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Embedding theories in history

from Asad Zaman and the WEA Pedagogy Blog

Based on my analysis of Polanyi’s methodology, I have come to the conclusion that a radical economics textbook for the twenty first century can be based on a single CORE principle, which REVERSES conventional methodology. Conventional methodology, both heterodox and orthodox, considers economic theories to be a means to understanding economic events. INSTEAD, we should look at how theories emerged as people searched for explanations for emergent historical events. In particular, different theories would favor different group interests and the dominance of one theory over others would be dictated by the political power of the different groups For example, Polanyi shows how theories are generated by historical process — the emergence of the possibility of large scale production led to the emergence of market friendly theories.

This idea was lost from view because of the empiricist illusion that the facts by themselves are sufficient to determine theories. A great deal of creative energy goes into weaving a narrative around any given collection of facts, leaving a great deal of room for human agency, and for blending in class interests into a theory. Instead of using theories to understand economic processes, I would like to use historical context to understand the formation of economic theories. For example: read more

 

  1. March 30, 2016 at 3:45 pm

    A good example would be the emergence of neo-classical economics as a response to the rise of socialism, but in particular, to the development of the land tax movement focused on Henry George in the last third of the nineteenth century. An excellent account in Mason Gaffney and Fred Harrison, *Corruption of Economics* (1994). Mason will send you his text if you ask.

    • March 30, 2016 at 6:53 pm

      thanks for the reference — i have just sent him an email with a request seems very interesting

  2. March 31, 2016 at 5:24 am

    You talk about economic theories emerging as responses to changes in economic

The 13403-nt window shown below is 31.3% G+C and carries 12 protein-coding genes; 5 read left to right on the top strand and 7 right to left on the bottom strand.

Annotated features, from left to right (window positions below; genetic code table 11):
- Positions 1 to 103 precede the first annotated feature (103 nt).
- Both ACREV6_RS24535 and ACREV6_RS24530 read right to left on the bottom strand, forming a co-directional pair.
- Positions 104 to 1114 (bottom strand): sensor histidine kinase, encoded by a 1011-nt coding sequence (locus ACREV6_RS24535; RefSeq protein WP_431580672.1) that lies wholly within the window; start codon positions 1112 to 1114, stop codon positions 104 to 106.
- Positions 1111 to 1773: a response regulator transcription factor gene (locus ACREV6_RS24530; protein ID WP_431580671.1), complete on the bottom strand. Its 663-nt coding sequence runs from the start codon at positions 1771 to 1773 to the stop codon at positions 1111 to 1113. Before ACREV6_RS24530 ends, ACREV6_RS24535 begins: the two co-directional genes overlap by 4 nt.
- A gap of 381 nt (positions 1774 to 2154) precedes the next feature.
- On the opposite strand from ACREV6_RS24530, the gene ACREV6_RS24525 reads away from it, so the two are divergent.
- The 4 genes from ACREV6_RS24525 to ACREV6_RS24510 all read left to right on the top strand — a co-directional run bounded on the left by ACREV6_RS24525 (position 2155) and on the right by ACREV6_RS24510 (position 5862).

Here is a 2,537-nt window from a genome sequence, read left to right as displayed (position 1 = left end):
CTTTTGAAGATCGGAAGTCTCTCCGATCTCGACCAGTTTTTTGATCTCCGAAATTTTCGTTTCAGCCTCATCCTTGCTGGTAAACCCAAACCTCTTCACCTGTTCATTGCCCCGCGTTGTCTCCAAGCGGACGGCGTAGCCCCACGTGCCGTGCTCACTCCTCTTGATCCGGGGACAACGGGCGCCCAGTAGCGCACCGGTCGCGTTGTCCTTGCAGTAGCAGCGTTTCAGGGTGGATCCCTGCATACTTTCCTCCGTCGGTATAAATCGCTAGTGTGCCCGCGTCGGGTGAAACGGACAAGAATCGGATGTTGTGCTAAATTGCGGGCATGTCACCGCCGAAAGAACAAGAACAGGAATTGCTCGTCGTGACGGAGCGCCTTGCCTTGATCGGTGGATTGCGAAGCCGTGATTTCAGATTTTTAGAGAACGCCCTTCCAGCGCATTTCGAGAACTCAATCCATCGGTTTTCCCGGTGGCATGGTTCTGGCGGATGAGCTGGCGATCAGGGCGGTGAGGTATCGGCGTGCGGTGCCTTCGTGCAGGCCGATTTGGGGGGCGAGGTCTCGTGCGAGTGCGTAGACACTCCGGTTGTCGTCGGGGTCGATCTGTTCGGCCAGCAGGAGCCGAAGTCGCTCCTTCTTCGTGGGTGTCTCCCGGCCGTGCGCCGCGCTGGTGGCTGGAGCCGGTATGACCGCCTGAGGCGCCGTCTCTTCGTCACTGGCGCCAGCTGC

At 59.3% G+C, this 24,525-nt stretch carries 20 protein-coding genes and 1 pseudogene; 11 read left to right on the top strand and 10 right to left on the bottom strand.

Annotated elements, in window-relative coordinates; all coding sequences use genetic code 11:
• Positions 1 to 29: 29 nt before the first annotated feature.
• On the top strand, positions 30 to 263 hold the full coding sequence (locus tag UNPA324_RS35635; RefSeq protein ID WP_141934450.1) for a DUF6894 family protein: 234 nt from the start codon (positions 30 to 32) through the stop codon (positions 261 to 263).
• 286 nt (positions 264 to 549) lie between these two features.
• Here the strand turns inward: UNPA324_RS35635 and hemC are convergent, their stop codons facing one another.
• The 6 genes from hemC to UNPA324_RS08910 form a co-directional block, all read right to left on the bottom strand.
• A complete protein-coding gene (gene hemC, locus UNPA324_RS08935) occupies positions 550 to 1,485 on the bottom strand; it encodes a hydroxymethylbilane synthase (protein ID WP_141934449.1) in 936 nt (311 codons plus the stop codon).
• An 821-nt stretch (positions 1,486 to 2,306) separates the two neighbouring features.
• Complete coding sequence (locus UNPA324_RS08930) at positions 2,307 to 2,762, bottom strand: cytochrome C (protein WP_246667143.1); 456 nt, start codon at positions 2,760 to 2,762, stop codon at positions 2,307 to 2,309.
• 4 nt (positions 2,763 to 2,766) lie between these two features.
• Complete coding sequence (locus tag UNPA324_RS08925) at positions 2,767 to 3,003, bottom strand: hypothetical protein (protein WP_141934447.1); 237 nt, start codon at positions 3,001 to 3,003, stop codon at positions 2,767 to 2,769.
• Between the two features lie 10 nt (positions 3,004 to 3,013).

context, and the relationship of these theories to the interests of the various social groups. This is too narrow. Economic theories are often created to serve or help prevent attacks on or defend from attack for non-economic purposes. I suggest this is a common origin for economic theories, For example, neoclassical economic theory benefits, purposely I think the ability of neo-conservative groups (read fascist) to undermine democracy and assert control over larger aspects of life. Economic theories are also created to benefit their creators, economists. See the book “Do Economists Make Markets?” edited by Donald MacKenzie, etc.

  3. March 31, 2016 at 11:28 am

    I think this idea is similar to many others. I think Marx could be viewed to have a version of this idea—ideologies or ‘class consiousness’ are determined by economic class relations in society—mind is determined by matter. Hence any analyses, such as Smith;s theory of capitalism, is not really objective, but rather is biased by the subjects (such as Smith and Marx) who produce it. (I actually see capitalistic analyses to be almost a rewording of marxism, and the reverse—-one group sees profit as goof, and self-interest as rational and optimal; the other sees profit as exploitation, and self-interest as greed, and non-optimal because it leads to immiseration. )

    An extreme version of this kind of argument is by Eric Lerner, who has a physics background, but is viewed as a ‘crank’ , and is also a Marxist of some sort. He wrote ‘the Big Bang Never Happened’— a dissident theory of physics, based on H Alfven’s ‘plasma cosmology. . For a while this theory was taken seriously, and some still keep it in mind. Alfven did have a Noble prize in physics, and there are other respected physicists who dissent from the consensus views on evolution of the universe—R Laughlin ‘A different Universe’ (noble prize in condensed matter physics) is another one.

    Lerner’s view was that big bang cosmology was not really an objective scientific theory, but rather a construction created by physicists in response to financial and other crises in the west during the 70’s (iranian revolution, formation of OPEC, watergate, Vietnam, etc.),
    They sort of projected things like ‘stock market crashes’ into their equations. (In more recent econophysics literature this sort of thing is still done, though just as an analogy or metaphor — ojne can find patterns in economic time series which are similar to ones in cosmological time series).

    Karl Mannheim’s writings on the sociology of knowledge, and other books such as ‘sociology of philosophy’ , evolutionary epistemology, and even Thomas Kuhn’s ‘structure of scientific revolutions’ also make the point that theories (or paradigms) emerge in changing social contexts.

    Also the popularity of theoies seems to oscillate. One can witness debates in biology over genetics versus environmental effects, group selection vs selfish genes, genetics of iq and diseases, GMO foods, etc. The fact that Bernie Sanders has made socialism a common meme is interesting (see Lipset on ‘why it didn’t happen here’) along with Trump on immigration . free markets, etc.

  4. peter
    April 5, 2016 at 10:30 pm

    The economist Stephen Stigler once applied mainstream economic theory to the production and consumption of economic theories. Who demands such theories? Well, both rich and poor people do, but only rich people have the money to pay for them. Hence, the effective demand is for theories that justify the continued presence of a rich class. Is it any wonder, Stigler asked, that the vast majority of economic theories produced support capitalism and the already-wealthy?

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